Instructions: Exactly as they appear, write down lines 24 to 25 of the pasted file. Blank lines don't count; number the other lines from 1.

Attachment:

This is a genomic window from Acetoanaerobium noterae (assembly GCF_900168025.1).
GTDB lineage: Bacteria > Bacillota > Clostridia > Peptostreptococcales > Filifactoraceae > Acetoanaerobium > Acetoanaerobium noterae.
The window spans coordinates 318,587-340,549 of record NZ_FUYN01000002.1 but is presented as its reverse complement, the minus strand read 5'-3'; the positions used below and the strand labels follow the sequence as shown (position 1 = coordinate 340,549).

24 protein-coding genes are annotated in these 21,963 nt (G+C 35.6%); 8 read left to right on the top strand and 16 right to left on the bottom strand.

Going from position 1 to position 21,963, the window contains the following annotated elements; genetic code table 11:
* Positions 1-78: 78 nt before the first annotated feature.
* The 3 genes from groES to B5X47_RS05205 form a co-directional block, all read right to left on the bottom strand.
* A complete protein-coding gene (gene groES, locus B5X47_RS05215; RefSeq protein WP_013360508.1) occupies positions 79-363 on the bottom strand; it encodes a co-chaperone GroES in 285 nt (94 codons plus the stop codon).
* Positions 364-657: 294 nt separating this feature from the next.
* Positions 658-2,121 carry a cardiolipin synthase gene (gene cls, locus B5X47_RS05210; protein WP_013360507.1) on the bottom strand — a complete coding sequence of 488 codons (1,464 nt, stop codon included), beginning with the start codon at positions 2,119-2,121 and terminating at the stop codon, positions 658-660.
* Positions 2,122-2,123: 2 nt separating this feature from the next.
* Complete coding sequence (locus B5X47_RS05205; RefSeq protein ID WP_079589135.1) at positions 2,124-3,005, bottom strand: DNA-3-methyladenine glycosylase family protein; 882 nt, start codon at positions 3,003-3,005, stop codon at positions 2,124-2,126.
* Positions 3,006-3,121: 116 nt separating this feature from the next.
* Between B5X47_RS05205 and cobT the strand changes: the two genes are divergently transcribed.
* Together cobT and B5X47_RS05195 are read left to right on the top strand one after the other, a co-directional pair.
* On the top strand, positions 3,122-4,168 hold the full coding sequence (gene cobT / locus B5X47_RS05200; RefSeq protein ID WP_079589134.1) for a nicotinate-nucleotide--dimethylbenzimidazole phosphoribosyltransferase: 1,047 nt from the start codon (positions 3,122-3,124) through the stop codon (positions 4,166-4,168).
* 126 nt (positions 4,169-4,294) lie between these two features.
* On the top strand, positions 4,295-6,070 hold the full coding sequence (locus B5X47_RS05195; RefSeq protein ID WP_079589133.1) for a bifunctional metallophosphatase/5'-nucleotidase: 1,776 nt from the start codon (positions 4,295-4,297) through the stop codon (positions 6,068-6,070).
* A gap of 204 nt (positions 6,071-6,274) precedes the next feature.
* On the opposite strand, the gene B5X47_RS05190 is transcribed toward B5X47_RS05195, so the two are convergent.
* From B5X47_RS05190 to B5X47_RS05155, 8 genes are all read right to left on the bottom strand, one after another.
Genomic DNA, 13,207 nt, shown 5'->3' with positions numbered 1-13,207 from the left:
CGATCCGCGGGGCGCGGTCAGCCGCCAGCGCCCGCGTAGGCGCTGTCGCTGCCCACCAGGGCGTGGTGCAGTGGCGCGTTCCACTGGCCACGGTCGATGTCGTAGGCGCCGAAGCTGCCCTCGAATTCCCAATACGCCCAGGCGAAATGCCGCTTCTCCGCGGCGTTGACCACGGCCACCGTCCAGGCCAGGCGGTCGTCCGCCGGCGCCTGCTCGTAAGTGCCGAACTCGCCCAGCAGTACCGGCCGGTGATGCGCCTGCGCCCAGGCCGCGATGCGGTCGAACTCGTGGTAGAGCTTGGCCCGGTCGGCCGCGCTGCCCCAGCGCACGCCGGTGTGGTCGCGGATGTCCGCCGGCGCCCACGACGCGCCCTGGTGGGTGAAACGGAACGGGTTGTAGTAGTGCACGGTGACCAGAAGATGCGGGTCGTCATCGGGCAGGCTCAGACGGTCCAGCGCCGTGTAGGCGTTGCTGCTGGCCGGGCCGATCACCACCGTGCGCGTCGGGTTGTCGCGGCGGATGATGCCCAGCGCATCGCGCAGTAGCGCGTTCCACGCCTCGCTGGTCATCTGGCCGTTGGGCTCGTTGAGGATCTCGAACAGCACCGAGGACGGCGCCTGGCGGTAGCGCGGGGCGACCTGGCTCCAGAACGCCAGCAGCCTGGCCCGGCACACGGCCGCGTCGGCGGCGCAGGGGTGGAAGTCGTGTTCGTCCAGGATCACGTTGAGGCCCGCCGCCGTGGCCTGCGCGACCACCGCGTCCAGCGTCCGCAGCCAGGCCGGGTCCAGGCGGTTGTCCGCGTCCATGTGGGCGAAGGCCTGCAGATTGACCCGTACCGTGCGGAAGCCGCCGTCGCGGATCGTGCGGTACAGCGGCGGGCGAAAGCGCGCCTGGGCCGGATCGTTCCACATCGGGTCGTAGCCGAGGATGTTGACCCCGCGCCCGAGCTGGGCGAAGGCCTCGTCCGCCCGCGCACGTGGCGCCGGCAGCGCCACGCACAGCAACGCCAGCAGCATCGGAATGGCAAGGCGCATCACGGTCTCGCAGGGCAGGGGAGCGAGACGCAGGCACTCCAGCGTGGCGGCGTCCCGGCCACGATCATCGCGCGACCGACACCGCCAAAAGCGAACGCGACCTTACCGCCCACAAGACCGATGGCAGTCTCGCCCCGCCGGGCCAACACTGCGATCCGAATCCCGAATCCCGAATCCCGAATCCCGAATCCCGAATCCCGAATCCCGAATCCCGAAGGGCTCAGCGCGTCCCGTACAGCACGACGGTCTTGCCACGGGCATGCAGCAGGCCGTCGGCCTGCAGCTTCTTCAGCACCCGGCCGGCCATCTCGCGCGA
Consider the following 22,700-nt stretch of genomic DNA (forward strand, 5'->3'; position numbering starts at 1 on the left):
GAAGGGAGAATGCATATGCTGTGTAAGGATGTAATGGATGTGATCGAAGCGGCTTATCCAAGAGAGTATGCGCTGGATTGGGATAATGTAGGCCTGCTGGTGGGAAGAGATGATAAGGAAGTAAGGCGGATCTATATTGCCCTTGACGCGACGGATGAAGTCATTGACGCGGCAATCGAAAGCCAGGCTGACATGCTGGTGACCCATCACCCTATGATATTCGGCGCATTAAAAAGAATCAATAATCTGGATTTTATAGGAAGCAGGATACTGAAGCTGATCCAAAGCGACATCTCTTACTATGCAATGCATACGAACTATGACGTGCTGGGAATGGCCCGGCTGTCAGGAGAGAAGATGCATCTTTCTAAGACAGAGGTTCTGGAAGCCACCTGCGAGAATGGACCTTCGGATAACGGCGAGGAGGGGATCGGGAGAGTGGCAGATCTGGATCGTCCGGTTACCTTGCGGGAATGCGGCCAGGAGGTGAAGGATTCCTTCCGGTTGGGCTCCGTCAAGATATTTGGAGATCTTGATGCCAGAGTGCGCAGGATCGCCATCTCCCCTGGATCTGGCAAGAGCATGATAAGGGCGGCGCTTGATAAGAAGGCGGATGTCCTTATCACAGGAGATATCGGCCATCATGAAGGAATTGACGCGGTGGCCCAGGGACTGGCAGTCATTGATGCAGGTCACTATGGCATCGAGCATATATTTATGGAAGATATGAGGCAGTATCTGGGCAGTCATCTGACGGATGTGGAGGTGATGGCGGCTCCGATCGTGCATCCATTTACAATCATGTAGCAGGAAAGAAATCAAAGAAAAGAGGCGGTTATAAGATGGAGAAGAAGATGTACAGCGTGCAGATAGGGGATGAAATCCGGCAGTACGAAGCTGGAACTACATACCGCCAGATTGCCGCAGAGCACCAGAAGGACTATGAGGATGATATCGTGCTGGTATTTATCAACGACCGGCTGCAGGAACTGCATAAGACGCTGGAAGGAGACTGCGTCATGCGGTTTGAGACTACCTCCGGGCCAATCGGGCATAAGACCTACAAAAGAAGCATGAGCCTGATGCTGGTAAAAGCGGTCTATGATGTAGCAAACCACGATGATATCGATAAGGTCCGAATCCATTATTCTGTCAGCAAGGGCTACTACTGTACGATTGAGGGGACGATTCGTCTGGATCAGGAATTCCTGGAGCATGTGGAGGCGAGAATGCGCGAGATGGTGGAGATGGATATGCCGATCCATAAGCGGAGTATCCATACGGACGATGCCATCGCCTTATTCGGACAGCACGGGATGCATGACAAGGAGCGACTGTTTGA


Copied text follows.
Consider the following 22,700-nt stretch of genomic DNA (forward strand, 5'->3'; position numbering starts at 1 on the left):
GAAGGGAGAATGCATATGCTGTGTAAGGATGTAATGGATGTGATCGAAGCGGCTTATCCAAGAGAGTATGCGCTGGATTGGGATAATGTAGGCCTGCTGGTGGGAAGAGATGATAAGGAAGTAAGGCGGATCTATATTGCCCTTGACGCGACGGATGAAGTCATTGACGCGGCAATCGAAAGCCAGGCTGACATGCTGGTGACCCATCACCCTATGATATTCGGCGCATTAAAAAGAATCAATAATCTGGATTTTATAGGAAGCAGGATACTGAAGCTGATCCAAAGCGACATCTCTTACTATGCAATGCATACGAACTATGACGTGCTGGGAATGGCCCGGCTGTCAGGAGAGAAGATGCATCTTTCTAAGACAGAGGTTCTGGAAGCCACCTGCGAGAATGGACCTTCGGATAACGGCGAGGAGGGGATCGGGAGAGTGGCAGATCTGGATCGTCCGGTTACCTTGCGGGAATGCGGCCAGGAGGTGAAGGATTCCTTCCGGTTGGGCTCCGTCAAGATATTTGGAGATCTTGATGCCAGAGTGCGCAGGATCGCCATCTCCCCTGGATCTGGCAAGAGCATGATAAGGGCGGCGCTTGATAAGAAGGCGGATGTCCTTATCACAGGAGATATCGGCCATCATGAAGGAATTGACGCGGTGGCCCAGGGACTGGCAGTCATTGATGCAGGTCACTATGGCATCGAGCATATATTTATGGAAGATATGAGGCAGTATCTGGGCAGTCATCTGACGGATGTGGAGGTGATGGCGGCTCCGATCGTGCATCCATTTACAATCATGTAGCAGGAAAGAAATCAAAGAAAAGAGGCGGTTATAAGATGGAGAAGAAGATGTACAGCGTGCAGATAGGGGATGAAATCCGGCAGTACGAAGCTGGAACTACATACCGCCAGATTGCCGCAGAGCACCAGAAGGACTATGAGGATGATATCGTGCTGGTATTTATCAACGACCGGCTGCAGGAACTGCATAAGACGCTGGAAGGAGACTGCGTCATGCGGTTTGAGACTACCTCCGGGCCAATCGGGCATAAGACCTACAAAAGAAGCATGAGCCTGATGCTGGTAAAAGCGGTCTATGATGTAGCAAACCACGATGATATCGATAAGGTCCGAATCCATTATTCTGTCAGCAAGGGCTACTACTGTACGATTGAGGGGACGATTCGTCTGGATCAGGAATTCCTGGAGCATGTGGAGGCGAGAATGCGCGAGATGGTGGAGATGGATATGCCGATCCATAAGCGGAGTATCCATACGGACGATGCCATCGCCTTATTCGGACAGCACGGGATGCATGACAAGGAGCGACTGTTTGA